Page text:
Speaking for myself, it was age and education dependent.  It’s hard to describe certain concepts if you don’t have the right words for them.  At an early age, I knew I was different and felt that I was really a girl on the inside but couldn’t easily describe it.  These feelings manifested themselves as crossdressing wearing my  mother’s and sister’s clothes.  I crossdressed for years into high school before I knew what being transgendered was.  Once I knew there was a word for it I began to identify as that to myself and close friends.

I was surprised by the photo showing that Danielle was bearded. Presumably that photo was taken before she came out as transgender, but it made me wonder: Are there openly transgendered people who do not make any attempt to appear like the sex with which they identify?

This question brings up the matter of what we call “presenting” or “gender expression”.  Presenting as the gender which with one identifies can take time.  Trans people refer to living as their true gender as living “full-time”.  Trans people usually go through a middle period wherein they only present to friends or at a certain time of the day or night.  In Danielle’s case, she just came out as identifying as transgender.  I and other friends of her’s are helping her with the process of eventually living full-time.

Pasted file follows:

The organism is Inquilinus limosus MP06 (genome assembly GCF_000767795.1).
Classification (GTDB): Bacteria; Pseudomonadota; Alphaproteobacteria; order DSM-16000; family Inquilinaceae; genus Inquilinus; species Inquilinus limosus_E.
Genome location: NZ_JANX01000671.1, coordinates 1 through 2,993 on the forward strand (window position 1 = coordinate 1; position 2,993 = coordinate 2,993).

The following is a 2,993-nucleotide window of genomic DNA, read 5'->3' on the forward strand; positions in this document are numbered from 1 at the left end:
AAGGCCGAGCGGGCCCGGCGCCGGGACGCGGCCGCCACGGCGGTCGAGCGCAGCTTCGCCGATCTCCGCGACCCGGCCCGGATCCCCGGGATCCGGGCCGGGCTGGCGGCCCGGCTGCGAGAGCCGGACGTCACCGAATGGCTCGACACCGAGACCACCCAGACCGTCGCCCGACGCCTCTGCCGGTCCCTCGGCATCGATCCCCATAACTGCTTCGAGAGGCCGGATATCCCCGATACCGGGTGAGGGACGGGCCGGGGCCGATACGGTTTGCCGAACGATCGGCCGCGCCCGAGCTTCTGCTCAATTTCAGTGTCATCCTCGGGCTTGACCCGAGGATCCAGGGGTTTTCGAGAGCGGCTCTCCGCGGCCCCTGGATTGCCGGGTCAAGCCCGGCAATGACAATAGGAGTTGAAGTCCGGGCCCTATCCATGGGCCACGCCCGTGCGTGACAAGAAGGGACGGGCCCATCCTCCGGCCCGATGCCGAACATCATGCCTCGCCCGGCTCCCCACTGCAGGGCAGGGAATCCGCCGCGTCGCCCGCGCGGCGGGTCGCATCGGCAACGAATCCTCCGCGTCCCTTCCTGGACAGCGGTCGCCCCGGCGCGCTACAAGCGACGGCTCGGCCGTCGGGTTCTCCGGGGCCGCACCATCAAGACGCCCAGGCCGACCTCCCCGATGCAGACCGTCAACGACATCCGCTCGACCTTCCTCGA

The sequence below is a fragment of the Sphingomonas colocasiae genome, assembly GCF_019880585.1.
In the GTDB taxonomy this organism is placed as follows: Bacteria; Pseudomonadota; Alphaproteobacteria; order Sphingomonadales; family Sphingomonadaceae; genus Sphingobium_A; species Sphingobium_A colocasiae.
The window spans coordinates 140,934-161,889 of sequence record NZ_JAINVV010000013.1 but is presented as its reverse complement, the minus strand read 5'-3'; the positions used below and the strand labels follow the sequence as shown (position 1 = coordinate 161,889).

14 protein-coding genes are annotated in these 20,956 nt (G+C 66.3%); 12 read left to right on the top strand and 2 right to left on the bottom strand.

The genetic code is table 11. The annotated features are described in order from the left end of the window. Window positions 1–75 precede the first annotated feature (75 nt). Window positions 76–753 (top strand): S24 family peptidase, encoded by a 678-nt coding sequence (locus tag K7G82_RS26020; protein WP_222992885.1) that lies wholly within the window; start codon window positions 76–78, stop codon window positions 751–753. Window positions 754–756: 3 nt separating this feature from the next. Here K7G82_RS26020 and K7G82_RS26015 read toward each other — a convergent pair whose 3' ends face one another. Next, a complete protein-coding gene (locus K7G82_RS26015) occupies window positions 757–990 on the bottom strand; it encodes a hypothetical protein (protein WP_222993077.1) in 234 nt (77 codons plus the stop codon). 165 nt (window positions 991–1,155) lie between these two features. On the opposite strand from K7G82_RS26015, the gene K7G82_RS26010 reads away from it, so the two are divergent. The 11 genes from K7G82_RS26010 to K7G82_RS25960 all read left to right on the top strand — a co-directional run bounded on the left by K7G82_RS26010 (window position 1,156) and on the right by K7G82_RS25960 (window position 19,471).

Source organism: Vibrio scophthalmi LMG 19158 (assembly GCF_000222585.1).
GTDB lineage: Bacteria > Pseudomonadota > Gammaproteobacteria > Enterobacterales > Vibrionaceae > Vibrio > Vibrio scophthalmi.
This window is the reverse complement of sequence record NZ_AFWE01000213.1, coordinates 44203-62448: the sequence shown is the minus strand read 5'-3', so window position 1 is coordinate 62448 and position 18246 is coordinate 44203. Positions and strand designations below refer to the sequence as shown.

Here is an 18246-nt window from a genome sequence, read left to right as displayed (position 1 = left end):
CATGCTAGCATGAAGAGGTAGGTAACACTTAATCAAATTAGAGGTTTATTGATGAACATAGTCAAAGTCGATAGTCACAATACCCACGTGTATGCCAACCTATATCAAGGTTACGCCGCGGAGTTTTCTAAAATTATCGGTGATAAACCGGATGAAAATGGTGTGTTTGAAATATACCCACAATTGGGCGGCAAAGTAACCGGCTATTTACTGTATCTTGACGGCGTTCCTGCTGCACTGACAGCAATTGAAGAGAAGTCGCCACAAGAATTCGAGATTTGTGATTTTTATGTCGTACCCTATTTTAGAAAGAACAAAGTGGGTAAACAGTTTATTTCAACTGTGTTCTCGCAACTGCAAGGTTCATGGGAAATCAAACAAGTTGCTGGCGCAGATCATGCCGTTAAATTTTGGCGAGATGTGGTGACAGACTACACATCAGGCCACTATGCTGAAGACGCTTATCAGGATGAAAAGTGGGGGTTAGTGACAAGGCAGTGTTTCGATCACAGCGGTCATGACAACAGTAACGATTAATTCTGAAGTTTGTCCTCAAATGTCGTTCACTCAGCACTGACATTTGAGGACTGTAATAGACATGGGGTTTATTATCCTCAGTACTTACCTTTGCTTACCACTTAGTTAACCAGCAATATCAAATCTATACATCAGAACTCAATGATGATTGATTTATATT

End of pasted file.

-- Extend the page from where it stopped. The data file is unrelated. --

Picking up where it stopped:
Is there anything a parent can do to make sure their child is able to express their gender identify freely?

Parents should make their child feel comfortable being who they are, encourage them to express themselves, help them get into a childhood transition program and, most importantly, to make sure the child know that they are loved and accepted.

It is my hope that this Q&A was helpful and shed some light on transgender issues and the process of going through transition.  If you liked this post let JT and I know in the comments and I may do a second Q&A like this in the future.

Stephanie Guttormson is the Operations Director for the Richard Dawkins Foundation for Reason & Science. She gives talks educating people about transgendered people, the challenges they face and how cis people can be better allies.  She also has a YouTube Channel, ‘Think Stephtically’, that promotes skepticism and attempts to debunk all manner of woo.  She can be followed on Twitter @thematheist , ‘Like’ her Facebook page and she can be emailed at stephanie [at] richarddawkins [dot] net.